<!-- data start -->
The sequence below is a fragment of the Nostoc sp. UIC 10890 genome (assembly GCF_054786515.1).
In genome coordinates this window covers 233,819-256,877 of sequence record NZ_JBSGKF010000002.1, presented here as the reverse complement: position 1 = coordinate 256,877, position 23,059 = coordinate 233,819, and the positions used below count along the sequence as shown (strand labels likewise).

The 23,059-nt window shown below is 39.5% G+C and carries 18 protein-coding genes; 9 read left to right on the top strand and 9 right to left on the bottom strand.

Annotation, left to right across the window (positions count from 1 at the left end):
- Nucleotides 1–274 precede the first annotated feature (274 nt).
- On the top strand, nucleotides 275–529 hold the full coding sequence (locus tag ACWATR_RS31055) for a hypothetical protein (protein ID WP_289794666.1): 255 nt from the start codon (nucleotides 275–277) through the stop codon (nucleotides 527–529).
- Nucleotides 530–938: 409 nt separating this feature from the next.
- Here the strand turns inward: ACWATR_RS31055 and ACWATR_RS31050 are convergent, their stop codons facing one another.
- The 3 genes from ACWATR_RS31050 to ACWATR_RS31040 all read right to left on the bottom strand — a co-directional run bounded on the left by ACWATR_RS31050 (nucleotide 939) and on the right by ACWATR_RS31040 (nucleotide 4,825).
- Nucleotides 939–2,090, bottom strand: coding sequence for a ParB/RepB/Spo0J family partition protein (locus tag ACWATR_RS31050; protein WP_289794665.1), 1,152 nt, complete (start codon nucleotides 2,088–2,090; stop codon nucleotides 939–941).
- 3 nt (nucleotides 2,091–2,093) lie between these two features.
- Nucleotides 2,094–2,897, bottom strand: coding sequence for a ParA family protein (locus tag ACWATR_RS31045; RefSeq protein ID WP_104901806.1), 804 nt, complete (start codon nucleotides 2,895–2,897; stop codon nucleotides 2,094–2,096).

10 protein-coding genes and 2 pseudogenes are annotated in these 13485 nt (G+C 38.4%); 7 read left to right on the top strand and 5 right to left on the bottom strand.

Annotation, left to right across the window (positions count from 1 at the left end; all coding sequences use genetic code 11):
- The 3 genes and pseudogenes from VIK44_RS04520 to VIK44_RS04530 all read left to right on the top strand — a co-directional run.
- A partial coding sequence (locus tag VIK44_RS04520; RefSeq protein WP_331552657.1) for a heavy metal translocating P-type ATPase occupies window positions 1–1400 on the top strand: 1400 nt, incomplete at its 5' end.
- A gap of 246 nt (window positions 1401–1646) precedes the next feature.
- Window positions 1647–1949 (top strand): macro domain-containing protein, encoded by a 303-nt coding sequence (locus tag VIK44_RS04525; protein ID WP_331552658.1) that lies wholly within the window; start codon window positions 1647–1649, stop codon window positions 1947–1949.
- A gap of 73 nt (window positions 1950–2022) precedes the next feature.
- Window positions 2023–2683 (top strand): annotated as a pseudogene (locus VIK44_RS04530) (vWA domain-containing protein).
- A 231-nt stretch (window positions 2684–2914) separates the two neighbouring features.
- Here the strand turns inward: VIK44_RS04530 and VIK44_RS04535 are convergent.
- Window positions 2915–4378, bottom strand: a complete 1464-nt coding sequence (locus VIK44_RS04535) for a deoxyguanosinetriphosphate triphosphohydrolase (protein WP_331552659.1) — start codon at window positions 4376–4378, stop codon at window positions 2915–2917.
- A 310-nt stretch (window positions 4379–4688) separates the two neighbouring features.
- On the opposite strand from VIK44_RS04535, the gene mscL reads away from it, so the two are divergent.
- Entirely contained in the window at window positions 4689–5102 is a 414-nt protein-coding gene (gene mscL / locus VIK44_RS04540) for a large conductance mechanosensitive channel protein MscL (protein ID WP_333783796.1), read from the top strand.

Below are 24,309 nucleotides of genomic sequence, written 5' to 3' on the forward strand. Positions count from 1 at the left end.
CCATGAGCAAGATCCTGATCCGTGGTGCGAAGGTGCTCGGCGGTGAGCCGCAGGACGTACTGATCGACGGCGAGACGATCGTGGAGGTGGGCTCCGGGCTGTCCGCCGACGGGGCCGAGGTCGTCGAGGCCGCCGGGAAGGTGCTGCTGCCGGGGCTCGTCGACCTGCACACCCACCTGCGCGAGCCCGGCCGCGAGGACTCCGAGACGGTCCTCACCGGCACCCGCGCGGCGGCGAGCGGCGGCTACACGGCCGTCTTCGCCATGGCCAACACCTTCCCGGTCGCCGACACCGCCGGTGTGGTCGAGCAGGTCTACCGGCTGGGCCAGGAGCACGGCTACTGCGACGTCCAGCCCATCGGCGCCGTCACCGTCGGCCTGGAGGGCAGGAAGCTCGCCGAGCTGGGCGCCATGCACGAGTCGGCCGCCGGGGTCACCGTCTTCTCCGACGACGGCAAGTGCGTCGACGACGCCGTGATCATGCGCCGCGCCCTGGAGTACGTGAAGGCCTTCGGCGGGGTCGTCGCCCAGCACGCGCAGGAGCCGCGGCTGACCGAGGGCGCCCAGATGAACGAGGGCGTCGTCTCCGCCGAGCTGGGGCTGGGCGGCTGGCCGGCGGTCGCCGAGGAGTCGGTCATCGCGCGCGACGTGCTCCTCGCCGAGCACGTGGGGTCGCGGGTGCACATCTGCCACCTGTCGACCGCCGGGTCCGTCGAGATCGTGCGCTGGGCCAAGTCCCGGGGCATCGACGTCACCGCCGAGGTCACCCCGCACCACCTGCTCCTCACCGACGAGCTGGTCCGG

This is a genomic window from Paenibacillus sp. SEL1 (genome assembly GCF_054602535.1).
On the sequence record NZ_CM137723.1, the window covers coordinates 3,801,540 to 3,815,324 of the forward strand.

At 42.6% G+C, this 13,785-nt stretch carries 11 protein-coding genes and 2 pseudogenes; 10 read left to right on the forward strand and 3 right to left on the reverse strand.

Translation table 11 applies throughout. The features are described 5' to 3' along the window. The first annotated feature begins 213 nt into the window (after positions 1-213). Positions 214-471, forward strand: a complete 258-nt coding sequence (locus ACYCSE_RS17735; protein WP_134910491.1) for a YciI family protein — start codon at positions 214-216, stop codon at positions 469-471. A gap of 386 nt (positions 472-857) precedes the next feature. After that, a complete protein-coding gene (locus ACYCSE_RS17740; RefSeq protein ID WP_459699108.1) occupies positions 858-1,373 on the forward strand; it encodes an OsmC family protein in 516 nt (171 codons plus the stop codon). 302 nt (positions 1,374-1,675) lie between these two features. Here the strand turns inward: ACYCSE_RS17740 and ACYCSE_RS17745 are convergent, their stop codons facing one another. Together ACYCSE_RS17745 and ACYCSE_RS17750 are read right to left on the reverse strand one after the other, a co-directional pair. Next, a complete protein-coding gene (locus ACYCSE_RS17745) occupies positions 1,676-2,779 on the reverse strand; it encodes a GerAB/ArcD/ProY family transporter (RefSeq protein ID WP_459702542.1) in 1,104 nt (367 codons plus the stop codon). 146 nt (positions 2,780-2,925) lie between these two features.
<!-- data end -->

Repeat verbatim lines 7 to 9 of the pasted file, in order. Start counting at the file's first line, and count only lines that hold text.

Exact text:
- Nucleotides 530–938: 409 nt separating this feature from the next.
- Here the strand turns inward: ACWATR_RS31055 and ACWATR_RS31050 are convergent, their stop codons facing one another.
- The 3 genes from ACWATR_RS31050 to ACWATR_RS31040 all read right to left on the bottom strand — a co-directional run bounded on the left by ACWATR_RS31050 (nucleotide 939) and on the right by ACWATR_RS31040 (nucleotide 4,825).